Part 1: Pulling Costco Deal Item Details

Part 1.1: Setting up
Part 1.2: Accessing Webpage
Part 1.3: Pulling Data
Part 1.4: Data Analysis
Part 1.5: Completed Code
1.1: Setting up

As before we must import our libraries:

import requests
from bs4 import BeautifulSoup
import pandas as pd

Then we have to specify what URL we will be using and access it using requests

URL = ''
page = requests.get(URL)
Then we can try to make it into a soup:
soup = BeautifulSoup(page.content, 'html.parser')

However, you will notice that this does not work. The reason it does not work is because has information saved from cookies, so we must put in information before we use the get(). We specifically need a location for the Costco catalogue. Therefore, we must input the location cookies in order to access the flyer savings. The general work around of inputting via cookies (as can be found under my Fun Things Learnt → Cookies) does not work in this case and I had to further explore a new method. This is how I came to look at Selenium (how to set it up can be found under Libraries → Selenium).

Setting up: Take 2

As before we must import our libraries. I will list each of the packages I will be working with here at the start and quick description of what they do.

When we initially open the Costco webpage there is a pop-up asking for location and we must select which province we live in to get the correct flyers. So we must import selenium to allow us to interact with HTML elements, such as clicking on a page using automation.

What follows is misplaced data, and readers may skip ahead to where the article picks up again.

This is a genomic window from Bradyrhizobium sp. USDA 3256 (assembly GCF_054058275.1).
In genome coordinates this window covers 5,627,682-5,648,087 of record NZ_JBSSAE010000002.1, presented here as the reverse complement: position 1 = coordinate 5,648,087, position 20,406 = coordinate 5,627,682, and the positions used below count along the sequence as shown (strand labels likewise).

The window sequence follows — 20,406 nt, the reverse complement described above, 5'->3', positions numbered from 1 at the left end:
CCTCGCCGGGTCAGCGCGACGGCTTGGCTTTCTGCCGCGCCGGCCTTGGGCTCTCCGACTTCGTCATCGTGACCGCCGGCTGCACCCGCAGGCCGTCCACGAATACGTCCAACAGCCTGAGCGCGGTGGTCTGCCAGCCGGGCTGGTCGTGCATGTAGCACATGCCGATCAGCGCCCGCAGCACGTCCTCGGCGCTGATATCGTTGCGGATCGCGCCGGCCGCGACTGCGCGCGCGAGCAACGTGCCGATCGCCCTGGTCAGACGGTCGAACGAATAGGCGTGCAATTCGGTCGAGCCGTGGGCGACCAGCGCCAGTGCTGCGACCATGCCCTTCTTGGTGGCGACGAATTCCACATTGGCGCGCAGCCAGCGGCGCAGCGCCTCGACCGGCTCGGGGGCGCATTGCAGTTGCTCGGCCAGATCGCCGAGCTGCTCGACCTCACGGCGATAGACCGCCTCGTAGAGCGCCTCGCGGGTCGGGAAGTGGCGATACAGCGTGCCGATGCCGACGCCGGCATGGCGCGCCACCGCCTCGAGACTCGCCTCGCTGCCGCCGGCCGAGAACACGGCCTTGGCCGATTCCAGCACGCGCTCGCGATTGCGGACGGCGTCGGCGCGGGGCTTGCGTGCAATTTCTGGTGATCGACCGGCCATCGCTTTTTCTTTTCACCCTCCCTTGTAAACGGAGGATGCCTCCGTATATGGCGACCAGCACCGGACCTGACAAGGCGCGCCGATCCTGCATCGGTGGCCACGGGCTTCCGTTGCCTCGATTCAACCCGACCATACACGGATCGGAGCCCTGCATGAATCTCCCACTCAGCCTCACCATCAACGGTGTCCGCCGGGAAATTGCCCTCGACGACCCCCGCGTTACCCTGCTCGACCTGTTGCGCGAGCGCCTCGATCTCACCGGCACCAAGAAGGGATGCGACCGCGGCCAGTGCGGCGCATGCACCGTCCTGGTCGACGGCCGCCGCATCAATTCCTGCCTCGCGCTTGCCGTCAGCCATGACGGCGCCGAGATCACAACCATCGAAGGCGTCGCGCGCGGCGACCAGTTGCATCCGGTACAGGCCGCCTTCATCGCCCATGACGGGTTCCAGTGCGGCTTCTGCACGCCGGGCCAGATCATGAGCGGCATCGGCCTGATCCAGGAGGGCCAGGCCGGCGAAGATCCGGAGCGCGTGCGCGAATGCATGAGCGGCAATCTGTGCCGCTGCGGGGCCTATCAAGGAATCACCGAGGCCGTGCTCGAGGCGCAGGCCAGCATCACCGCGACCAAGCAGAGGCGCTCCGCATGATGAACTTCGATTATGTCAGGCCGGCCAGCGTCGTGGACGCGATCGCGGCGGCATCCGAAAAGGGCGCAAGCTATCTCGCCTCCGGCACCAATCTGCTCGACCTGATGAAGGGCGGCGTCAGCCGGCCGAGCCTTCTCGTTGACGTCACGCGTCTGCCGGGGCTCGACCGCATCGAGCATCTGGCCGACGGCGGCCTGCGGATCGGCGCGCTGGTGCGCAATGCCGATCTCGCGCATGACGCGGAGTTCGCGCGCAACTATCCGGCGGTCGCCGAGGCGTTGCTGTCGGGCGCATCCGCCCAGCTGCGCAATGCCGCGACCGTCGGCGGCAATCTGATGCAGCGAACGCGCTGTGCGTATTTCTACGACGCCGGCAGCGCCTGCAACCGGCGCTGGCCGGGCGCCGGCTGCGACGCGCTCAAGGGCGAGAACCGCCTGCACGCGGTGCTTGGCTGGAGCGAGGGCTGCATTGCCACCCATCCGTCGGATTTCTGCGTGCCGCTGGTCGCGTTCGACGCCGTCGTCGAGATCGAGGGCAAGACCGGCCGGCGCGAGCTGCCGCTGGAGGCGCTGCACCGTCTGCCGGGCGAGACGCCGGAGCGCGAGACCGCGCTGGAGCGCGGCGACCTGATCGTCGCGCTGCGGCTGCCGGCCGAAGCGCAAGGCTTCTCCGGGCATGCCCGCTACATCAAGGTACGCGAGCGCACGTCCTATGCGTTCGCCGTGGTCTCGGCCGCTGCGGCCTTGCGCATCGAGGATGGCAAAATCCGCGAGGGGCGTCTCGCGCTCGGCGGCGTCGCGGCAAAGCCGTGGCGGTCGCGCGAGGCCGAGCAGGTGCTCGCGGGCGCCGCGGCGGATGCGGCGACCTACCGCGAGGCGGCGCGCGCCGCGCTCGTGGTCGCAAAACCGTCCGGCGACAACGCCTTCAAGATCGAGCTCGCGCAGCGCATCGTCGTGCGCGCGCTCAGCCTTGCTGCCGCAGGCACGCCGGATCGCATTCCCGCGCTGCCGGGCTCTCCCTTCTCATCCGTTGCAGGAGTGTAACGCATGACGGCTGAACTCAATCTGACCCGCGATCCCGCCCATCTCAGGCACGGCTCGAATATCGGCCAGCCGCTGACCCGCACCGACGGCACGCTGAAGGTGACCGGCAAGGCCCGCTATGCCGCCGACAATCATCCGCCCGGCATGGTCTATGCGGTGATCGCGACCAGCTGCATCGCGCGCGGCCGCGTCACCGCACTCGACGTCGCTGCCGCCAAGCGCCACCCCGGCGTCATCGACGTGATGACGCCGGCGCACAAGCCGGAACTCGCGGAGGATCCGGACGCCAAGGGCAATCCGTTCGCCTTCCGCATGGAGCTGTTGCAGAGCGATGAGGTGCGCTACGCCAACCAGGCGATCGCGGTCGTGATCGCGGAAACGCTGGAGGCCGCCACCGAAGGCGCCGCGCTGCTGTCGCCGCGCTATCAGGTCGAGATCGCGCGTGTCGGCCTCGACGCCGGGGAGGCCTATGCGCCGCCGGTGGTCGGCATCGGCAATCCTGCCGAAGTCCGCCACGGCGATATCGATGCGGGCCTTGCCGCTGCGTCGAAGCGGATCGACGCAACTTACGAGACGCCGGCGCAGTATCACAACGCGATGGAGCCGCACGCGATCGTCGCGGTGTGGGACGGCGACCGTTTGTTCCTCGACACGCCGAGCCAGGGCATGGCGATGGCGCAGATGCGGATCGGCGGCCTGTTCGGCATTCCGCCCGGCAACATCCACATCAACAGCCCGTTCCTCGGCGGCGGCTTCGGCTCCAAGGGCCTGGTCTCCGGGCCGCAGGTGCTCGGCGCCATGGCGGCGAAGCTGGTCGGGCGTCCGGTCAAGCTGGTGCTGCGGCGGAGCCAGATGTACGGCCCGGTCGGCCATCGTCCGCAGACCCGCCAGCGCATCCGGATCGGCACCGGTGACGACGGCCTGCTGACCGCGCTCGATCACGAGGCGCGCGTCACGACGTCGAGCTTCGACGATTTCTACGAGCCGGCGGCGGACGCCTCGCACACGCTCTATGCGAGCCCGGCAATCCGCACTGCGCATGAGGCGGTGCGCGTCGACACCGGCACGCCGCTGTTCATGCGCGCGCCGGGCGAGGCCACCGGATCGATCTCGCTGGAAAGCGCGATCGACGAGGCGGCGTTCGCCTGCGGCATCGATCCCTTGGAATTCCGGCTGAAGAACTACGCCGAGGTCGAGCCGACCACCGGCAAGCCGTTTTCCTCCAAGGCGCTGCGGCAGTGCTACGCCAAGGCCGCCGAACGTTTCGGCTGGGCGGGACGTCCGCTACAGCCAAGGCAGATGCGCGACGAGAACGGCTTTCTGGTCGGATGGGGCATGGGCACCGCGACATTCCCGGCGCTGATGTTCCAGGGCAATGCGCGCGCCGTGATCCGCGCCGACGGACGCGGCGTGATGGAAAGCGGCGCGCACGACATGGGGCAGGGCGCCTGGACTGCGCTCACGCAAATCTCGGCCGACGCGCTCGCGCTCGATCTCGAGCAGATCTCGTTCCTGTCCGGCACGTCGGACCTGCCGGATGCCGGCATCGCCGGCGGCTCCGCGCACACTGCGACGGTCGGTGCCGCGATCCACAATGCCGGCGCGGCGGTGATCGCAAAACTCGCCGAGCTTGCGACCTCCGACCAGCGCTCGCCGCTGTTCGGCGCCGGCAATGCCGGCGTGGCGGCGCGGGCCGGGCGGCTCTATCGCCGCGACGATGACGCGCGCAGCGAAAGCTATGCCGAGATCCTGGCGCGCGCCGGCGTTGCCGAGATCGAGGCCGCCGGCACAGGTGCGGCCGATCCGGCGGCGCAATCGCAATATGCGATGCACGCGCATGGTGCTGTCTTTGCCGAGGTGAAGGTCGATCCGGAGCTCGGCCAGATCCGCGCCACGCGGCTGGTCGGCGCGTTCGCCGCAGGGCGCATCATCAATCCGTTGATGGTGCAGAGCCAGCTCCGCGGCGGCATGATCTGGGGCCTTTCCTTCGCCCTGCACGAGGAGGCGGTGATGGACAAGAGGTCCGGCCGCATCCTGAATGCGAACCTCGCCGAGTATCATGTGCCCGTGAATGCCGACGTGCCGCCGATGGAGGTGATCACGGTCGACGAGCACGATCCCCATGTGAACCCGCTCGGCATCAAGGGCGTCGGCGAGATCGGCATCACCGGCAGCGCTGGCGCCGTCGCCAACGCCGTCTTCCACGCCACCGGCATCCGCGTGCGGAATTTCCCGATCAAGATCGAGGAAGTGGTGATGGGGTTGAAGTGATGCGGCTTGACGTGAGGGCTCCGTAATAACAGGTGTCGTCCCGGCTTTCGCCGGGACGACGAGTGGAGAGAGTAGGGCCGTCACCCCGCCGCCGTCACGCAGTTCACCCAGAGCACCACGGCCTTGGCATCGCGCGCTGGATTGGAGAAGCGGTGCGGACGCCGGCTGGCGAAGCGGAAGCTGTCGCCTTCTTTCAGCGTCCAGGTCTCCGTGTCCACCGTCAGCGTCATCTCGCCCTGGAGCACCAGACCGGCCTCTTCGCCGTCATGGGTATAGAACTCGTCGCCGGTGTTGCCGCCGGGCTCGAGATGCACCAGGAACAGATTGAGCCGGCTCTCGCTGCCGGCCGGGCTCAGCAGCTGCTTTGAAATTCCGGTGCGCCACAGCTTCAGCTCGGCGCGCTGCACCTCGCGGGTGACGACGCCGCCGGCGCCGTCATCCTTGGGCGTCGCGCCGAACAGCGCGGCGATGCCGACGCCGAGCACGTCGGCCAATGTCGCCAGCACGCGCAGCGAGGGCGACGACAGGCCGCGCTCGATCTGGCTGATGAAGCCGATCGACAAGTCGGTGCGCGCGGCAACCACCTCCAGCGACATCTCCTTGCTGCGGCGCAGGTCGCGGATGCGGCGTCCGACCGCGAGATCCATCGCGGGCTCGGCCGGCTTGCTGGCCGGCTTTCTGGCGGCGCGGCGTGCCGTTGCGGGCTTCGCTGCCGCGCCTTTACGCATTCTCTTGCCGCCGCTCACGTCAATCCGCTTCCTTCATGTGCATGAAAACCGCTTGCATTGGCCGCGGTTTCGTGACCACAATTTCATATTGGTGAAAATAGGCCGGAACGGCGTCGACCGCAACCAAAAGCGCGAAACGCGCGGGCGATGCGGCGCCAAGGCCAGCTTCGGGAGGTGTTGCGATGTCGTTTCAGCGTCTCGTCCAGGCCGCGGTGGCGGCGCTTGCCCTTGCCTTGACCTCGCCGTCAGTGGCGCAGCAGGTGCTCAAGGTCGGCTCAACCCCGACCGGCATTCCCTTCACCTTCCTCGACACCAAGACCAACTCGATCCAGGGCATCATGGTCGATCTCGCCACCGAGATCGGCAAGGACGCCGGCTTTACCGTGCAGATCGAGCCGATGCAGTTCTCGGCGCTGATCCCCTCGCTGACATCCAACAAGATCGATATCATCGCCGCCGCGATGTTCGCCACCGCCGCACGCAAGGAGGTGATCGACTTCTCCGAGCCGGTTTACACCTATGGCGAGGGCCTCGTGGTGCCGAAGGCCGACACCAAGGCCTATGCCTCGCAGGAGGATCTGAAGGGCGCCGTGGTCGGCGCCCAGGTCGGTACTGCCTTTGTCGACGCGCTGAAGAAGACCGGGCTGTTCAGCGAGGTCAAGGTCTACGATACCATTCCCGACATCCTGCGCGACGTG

from selenium import webdriver
To allow us type and click buttons from our code we need to import Keys:
from selenium.webdriver.common.keys import Keys
To allow us to make sure web pages are fully loaded before trying to search for data on them, we need to import:
from import By
from import WebDriverWait
from import expected_conditions as EC
And for data manipulation we will be importing Pandas.
import pandas as pd

As seen in the set up of Selenium, we must specify where the web driver is located and create a variable that will call on the web driver for chrome (or whatever browser you have chosen to use).

path = "/Applications/chromedriver-92"
driver = webdriver.Chrome(path)
Create a variable for the URL you want to use.
url = ""

1.2: Accessing Webpage

For this section, I got a lot of help from a specific youtube programmer.
To access/open the webpage:

We need to enter the province in the pop-up in order to get the correct location for the flyers. I have found the Firefox has done a better job with the inspection of html code compared to Chrome for pop-ups, so I used that to find the specific container of the modal (pop-up that blocks the rest of the webpage from working).
Our div container with the class attributes of “modal-content” contains the information we need. Upon further inspection, we can see:

Here is a more clear picture of the source code for the location radio buttons:

Finding elements using selenium can be done many different ways, for this we will be using xpath because the common ones we would normally use (finding by id, name, or class) will not be very useful since they are not unique. This tutorial really helped. Since the provinces are radio buttons, we must use the function .click(). We will be selecting Ontario for the purpose of this post.